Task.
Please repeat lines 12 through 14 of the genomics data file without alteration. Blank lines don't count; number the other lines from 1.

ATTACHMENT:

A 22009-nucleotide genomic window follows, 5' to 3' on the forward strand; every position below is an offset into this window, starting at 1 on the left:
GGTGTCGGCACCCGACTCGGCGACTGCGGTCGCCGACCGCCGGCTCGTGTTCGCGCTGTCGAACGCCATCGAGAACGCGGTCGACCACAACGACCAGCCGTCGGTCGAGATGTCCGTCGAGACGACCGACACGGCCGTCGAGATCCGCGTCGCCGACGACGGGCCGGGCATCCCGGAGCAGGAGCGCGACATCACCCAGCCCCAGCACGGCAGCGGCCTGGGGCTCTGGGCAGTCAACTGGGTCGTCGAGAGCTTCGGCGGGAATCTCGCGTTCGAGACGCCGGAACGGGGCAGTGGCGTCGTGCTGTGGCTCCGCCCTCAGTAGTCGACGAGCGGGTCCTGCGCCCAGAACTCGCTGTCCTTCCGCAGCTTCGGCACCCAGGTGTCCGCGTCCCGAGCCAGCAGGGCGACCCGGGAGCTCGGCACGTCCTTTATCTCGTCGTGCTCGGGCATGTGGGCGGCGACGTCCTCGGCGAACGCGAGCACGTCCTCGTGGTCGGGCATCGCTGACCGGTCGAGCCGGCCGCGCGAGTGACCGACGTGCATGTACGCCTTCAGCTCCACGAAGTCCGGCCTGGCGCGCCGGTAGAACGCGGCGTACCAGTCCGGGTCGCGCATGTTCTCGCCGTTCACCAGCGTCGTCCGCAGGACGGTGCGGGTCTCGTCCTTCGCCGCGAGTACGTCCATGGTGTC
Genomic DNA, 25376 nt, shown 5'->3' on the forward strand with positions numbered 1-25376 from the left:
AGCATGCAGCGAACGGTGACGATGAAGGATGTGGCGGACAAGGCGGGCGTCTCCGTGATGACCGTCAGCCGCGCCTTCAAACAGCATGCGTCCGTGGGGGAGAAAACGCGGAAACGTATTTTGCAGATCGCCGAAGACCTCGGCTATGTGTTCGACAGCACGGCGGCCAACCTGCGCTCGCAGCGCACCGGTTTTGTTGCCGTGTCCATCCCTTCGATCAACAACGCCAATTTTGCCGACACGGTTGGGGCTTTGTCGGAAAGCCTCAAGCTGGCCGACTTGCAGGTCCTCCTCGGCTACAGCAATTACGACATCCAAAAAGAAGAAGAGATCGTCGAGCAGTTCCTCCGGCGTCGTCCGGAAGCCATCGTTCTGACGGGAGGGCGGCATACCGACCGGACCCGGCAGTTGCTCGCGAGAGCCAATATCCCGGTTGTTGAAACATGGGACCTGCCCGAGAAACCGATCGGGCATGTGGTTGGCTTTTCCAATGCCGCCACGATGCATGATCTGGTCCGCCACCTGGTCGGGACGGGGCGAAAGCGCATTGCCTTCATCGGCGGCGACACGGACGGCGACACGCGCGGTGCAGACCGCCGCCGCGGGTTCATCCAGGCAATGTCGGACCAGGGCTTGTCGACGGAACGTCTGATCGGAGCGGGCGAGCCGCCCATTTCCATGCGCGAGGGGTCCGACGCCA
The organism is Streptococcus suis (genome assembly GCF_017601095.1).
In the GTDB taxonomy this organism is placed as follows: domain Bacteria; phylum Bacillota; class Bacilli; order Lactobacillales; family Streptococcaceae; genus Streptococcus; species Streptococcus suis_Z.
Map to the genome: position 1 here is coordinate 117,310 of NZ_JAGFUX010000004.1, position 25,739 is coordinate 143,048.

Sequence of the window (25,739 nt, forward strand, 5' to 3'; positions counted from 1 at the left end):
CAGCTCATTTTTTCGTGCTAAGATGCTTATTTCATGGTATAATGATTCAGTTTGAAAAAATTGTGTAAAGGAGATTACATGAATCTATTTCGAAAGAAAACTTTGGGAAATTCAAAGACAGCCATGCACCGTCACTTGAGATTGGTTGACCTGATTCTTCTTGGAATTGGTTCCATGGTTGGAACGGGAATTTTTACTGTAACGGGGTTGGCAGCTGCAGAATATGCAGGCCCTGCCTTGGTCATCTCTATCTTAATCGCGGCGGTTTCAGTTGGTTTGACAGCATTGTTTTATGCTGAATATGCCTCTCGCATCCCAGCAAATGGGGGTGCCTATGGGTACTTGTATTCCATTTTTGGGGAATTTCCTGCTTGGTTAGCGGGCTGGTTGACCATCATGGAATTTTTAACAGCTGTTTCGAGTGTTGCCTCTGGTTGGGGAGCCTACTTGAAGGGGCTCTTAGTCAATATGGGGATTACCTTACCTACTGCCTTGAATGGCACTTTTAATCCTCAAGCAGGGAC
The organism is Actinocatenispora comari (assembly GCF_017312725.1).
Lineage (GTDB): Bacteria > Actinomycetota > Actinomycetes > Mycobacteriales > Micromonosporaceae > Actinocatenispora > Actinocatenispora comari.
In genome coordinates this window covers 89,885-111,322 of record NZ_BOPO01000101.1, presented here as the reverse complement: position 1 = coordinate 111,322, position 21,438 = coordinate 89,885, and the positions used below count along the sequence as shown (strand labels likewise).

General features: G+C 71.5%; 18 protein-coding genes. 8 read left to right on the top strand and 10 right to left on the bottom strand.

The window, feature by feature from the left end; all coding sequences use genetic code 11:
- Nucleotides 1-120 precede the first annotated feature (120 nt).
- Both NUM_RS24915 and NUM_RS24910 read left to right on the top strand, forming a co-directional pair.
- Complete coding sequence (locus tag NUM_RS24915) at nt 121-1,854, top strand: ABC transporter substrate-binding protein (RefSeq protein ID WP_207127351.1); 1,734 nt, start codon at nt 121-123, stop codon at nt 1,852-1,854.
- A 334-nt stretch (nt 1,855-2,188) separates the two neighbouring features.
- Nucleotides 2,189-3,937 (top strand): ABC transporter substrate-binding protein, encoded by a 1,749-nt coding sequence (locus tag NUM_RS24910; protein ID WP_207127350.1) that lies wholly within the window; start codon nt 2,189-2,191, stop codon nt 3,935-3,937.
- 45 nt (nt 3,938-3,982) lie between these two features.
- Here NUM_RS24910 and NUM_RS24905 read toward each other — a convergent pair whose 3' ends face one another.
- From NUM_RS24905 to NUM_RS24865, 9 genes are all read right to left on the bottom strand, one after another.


In genome coordinates this window covers 89,885-111,322 of record NZ_BOPO01000101.1, presented here as the reverse complement: position 1 = coordinate 111,322, position 21,438 = coordinate 89,885, and the positions used below count along the sequence as shown (strand labels likewise).

General features: G+C 71.5%; 18 protein-coding genes. 8 read left to right on the top strand and 10 right to left on the bottom strand.

The window, feature by feature from the left end; all coding sequences use genetic code 11: